What can a low-scoring – or no-hitter – baseball game teach us about doing business in a multichannel world? Although some fans may claim such games are boring to watch, a no-hitter game reinforces that the winners are often the ones who make the fewest mistakes. While fundamentally sound pitching and fielding may not offer fans the opportunity to catch a lot of home-run balls, it is often one of the smartest ways to play the game.
Error avoidance is smart in business too. Recent research by Dynamic Markets shows that 77% of American businesses admit to losing revenue to simple data errors. Data problems have a deep impact, costing U.S. firms on average 7.3% percent in lost revenue.
Think about how much of your business is dedicated to correcting errors. If a customer calls to order a baseball glove and the order arrives on time without any problems, how many of your employees “touch” the process? Not many.
Now think about how many people get involved when something goes wrong. Let’s start with the phone call. How much time does your contact center representative spend going back and forth with customers verifying the correct spelling of street names? What happens when a package gets lost in the mail or the wrong item arrives? What if, just as the call concludes, inaccurate data are settling in to your company’s database? Now transfer the ordering process to your Web channel, where the problems associated with mistakes are magnified as there is no human involved to double-check customer data in real time.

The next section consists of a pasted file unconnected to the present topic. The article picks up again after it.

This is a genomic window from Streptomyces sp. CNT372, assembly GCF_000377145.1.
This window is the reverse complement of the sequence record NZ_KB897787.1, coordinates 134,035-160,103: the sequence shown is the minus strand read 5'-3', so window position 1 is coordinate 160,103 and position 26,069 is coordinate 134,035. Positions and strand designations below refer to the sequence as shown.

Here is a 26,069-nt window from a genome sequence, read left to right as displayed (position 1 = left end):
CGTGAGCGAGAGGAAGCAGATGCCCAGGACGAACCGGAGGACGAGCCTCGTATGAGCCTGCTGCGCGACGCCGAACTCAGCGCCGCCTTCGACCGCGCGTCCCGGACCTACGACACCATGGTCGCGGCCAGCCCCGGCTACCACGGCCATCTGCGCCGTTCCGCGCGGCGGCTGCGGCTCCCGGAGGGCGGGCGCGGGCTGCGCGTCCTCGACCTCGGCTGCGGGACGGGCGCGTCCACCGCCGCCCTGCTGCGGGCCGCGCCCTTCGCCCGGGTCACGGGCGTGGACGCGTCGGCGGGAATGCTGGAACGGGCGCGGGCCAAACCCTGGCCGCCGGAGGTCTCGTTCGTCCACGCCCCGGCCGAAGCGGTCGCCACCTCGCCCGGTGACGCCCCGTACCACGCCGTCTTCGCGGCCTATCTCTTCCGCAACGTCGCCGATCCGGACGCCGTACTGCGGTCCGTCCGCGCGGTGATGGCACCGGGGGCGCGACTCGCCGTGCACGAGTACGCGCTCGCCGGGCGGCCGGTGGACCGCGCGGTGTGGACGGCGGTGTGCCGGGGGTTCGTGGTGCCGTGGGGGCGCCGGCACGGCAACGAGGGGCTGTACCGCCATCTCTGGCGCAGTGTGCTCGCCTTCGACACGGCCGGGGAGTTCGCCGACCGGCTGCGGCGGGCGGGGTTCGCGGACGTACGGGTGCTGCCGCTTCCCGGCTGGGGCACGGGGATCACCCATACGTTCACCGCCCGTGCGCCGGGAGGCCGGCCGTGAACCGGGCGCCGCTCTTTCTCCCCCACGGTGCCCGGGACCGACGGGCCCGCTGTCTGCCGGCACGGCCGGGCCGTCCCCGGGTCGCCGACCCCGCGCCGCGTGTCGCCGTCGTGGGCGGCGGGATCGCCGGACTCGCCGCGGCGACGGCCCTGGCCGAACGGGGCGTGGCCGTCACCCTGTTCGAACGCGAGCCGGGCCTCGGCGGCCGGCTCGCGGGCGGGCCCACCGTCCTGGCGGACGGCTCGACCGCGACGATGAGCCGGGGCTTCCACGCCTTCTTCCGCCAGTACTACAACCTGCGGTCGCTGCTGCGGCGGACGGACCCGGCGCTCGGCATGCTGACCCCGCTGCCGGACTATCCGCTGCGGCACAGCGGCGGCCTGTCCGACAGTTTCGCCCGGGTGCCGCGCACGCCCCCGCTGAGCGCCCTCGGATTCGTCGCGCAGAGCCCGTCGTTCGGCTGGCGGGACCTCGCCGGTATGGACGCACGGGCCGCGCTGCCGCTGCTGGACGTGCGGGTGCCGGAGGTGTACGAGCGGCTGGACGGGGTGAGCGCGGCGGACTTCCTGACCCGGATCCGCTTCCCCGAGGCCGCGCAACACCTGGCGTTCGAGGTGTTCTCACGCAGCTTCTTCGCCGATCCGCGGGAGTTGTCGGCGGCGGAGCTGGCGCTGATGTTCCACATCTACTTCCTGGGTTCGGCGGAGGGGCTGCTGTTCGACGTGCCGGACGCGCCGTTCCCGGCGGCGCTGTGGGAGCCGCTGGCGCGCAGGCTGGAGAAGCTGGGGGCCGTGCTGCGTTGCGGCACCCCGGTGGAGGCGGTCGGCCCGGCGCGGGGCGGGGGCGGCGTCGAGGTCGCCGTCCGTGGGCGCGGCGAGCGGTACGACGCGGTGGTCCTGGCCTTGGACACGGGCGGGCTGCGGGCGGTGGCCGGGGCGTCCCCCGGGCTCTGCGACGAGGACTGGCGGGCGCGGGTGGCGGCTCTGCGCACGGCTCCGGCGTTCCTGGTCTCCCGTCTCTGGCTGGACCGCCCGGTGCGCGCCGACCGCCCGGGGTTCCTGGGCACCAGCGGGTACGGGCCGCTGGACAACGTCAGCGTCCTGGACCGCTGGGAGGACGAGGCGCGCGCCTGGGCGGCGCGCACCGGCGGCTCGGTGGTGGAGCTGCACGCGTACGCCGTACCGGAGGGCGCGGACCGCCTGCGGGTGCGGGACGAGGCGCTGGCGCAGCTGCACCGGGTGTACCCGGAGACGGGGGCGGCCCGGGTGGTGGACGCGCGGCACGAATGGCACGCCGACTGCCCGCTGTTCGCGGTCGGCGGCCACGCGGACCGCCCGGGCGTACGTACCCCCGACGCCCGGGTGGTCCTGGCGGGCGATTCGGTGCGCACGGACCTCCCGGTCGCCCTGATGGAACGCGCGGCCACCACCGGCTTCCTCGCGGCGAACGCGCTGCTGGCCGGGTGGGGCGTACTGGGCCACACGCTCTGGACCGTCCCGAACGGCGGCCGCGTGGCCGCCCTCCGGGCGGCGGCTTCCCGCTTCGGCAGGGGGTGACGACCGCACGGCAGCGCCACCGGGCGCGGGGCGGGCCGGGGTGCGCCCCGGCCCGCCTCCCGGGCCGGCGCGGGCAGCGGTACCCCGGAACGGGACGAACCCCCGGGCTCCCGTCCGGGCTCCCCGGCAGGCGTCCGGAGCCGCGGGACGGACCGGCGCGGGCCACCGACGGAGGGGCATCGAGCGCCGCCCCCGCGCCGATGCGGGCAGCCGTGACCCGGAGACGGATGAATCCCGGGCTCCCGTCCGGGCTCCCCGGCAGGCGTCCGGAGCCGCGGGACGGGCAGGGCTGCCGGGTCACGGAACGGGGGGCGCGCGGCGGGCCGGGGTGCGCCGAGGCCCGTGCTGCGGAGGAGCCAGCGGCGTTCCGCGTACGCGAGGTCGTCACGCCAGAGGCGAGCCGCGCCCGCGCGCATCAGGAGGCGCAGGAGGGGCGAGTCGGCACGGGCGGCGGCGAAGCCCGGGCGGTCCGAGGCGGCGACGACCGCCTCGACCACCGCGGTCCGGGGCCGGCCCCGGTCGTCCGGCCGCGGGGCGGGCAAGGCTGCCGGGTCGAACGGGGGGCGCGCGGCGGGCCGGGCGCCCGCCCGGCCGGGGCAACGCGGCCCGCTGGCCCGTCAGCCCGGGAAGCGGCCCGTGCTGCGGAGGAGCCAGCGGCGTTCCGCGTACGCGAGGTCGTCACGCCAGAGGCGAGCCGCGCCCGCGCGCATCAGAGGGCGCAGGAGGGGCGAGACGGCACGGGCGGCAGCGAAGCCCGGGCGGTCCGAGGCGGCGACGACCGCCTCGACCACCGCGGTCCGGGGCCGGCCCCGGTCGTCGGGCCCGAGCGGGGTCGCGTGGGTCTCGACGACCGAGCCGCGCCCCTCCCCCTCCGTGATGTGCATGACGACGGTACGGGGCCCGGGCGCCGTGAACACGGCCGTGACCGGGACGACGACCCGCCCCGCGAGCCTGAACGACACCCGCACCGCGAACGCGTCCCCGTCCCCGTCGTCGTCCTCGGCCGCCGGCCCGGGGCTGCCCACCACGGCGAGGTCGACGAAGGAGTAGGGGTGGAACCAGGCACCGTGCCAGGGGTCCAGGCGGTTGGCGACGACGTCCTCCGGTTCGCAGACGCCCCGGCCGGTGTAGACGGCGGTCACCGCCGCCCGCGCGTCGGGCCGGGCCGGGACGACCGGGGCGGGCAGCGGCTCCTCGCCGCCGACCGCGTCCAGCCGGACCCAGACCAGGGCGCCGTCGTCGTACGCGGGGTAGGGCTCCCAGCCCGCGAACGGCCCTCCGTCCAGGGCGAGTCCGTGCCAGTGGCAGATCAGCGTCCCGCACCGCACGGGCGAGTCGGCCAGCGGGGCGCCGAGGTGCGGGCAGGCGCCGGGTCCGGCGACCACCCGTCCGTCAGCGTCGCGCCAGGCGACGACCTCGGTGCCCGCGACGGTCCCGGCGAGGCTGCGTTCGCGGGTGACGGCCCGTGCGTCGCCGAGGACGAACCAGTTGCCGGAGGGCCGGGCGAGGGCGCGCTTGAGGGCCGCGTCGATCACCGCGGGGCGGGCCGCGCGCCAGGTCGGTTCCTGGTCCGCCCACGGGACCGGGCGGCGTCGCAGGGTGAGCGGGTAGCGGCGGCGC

How much of your time is spent fixing mistakes, and more important, how can you avoid them?
First, measure. Determine the scale of the data quality problem in your organization. How much are you spending on delivery service surcharges for incomplete addresses? How many complaint calls do you receive, and how much time is spent on each one? How much staff time is spent researching bad data with a phone call or a phone book? In many organizations, these metrics are surprisingly difficult to find, but they are worth uncovering.
Next, verify. Before any byte of data enters your customer database, check it against a third-party data source. If it’s an address, verify the spelling and address formats. This will help you avoid duplicate records and ensure that the baseball glove reaches your customer. For verification to work well, it should have two qualities: It must work in real time, and it must be easy to use. Contact center staff and online shopers simply won’t use slow, cumbersome verification systems.
Finally, measure again. Compare the before-and-after scenarios. You should see a significant reduction in phone time, delivery surcharges, resources spent researching data, and the volume of returned baseball gloves.
Avoiding mistakes, while boring, is a winning strategy in baseball and in business. As a multichannel merchant, you should aim to understand the source of the errors and then implement the technologies and processes needed to improve operational efficiency. Doing so will ensure that your company plays a “no-hitter” game every time.
Frank Days is vice president of marketing at QAS, an Experian company. He can be reached at